FILM 302 (3) | Red Planets: Science Fiction in the Central and Eastern European Cinema and Literature

Science Fiction has long been a place for visionary thinkers and cultural critics to explore the possibilities of human society, as well as discuss its failings and problems. This course will focus on how Central and Eastern European authors and filmmakers saw the science fiction genre as a space for exploration, critique, and as one of the last refuges of imagination during times of crisis. Throughout the semester, we will be watching films and reading plays, novels, and critical texts which have left lasting impacts on both the science fiction genre, and the world around us.

HIST 205 (3) | Shaping Central Europe

This course focuses on the history of Central Europe through the study of the major phenomena that shaped it. The main themes considered in the course are the impact of the Habsburg dynasty on the region’s politics and culture, the rise of nationalism in the 19th century and its consequences for post-WWI Central Europe. The impact of WWII on the region is analyzed as well as the disappearance of Central Europe as a political and cultural entity under Communist rule and its rebirth at the end of the 20th century. Jewish history and its significance for the region are also explored. Each theme is illustrated by a field trip and/or a documentary.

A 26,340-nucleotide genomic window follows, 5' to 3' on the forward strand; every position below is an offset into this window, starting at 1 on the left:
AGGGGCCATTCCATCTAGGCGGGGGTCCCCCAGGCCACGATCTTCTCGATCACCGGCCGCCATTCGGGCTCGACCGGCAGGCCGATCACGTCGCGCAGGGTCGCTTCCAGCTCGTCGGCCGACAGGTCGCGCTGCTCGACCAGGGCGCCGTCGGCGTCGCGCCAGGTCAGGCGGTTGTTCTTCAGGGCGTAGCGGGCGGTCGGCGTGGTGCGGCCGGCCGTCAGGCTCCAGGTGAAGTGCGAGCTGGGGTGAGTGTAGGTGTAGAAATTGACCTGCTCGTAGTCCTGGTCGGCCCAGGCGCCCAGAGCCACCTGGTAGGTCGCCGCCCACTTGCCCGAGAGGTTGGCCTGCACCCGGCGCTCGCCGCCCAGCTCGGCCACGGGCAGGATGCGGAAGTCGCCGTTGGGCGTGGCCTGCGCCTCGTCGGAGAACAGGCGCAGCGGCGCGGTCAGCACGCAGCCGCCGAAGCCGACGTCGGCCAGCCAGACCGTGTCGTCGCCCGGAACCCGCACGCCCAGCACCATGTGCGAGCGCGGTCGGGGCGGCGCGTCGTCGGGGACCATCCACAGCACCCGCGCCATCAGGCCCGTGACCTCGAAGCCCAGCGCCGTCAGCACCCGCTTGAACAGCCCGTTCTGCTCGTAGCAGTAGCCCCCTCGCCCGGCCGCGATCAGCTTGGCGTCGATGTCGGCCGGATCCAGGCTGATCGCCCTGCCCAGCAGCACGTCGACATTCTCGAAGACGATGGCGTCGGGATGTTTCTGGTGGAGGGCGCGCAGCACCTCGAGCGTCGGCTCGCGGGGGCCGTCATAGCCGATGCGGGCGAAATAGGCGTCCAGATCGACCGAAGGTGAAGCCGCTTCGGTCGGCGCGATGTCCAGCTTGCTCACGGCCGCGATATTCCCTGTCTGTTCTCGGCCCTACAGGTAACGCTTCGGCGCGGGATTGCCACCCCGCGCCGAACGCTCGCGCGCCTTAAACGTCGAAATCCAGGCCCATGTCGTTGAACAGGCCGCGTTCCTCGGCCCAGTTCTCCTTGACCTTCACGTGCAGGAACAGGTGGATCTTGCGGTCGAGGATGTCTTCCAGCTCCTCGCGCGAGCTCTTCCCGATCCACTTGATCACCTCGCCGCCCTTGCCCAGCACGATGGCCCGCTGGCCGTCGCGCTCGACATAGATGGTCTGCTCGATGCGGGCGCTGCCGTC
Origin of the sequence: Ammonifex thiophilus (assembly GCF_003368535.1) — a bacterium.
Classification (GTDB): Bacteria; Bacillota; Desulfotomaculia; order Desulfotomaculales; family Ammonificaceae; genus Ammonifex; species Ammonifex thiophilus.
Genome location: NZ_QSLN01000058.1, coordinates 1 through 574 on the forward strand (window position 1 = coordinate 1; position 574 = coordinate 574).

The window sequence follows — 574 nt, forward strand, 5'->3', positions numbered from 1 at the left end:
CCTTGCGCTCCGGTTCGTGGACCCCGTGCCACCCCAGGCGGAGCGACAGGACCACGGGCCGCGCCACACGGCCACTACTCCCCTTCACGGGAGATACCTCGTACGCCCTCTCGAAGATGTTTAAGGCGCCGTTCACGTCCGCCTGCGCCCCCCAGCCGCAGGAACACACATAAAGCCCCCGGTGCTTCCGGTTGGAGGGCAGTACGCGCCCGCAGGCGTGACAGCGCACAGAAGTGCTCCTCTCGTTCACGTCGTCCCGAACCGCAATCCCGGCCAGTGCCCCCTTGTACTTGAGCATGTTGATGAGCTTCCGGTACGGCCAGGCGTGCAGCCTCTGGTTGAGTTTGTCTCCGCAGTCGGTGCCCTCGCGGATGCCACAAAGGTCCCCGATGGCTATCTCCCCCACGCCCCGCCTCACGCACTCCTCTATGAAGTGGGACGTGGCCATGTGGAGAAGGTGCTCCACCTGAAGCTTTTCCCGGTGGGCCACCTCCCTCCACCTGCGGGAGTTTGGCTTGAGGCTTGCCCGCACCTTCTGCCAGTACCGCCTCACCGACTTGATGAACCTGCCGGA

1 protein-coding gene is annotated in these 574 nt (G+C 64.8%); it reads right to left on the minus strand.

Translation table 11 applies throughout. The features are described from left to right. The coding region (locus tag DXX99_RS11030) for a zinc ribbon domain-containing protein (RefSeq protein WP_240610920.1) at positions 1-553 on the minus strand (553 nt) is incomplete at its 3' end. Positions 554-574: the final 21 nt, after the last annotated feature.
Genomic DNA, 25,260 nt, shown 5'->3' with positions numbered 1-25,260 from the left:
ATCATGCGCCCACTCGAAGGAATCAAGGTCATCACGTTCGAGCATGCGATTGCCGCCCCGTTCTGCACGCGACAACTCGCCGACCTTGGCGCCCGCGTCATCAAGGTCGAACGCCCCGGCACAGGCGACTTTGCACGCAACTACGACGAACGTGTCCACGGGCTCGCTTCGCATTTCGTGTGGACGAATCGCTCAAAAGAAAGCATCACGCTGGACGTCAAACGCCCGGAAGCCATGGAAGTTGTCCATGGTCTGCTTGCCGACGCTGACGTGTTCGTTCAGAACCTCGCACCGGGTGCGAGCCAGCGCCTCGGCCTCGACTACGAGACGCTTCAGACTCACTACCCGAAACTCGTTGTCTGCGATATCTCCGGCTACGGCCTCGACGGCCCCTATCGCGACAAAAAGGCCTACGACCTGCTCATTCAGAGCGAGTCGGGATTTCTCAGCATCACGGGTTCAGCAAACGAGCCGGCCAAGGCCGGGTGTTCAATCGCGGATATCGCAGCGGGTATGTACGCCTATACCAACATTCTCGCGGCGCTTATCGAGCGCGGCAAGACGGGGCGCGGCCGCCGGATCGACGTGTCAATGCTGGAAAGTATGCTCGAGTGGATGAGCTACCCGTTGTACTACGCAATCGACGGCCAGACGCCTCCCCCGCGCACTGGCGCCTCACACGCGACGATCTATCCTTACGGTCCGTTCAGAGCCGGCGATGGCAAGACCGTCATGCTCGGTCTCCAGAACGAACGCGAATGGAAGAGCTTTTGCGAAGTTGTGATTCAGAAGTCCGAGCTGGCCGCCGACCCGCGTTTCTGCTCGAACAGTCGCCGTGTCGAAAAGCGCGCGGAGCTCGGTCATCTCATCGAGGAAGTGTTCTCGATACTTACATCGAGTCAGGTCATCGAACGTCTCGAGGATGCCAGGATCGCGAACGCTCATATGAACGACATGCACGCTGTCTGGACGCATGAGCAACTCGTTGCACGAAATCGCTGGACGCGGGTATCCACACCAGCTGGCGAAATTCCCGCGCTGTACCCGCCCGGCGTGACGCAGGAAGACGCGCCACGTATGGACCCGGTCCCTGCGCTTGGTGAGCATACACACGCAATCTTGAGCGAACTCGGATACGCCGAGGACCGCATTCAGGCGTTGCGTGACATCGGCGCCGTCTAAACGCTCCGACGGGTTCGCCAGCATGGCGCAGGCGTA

HIST/POL/ART 303 (3) | Czech Culture and Civilization: A Field Trip into the Czech Psyche

This interdisciplinary course is designed as a unique insight into Czech/Slovak history, politics and arts, and should provide the students with serious data and information as well as with a “lighter” reflection on certain specifics of the country’s development in the heart of Europe. Students will not be limited to listening to lectures and attending screenings in classrooms, but rather, they should understand that Prague and other locations in the Czech Republic will give them a rare opportunity to study and form their own opinion in public spaces all over the country. Learning through interactive seminars, visual arts and top-quality documentaries will enable the participants to gain an interesting experience on all levels. The course is divided into thirteen weekly sessions, 180 minutes each. Students will write four short mini-essays after each of the larger blocks as per the detailed syllabus below, and a final test.

The course is open to students of history, sociology, political science, literature and visual arts as well as to anyone who is interested, eager to learn and has an open mind.

LIT 304 (3) | Interpretation of European Fairytales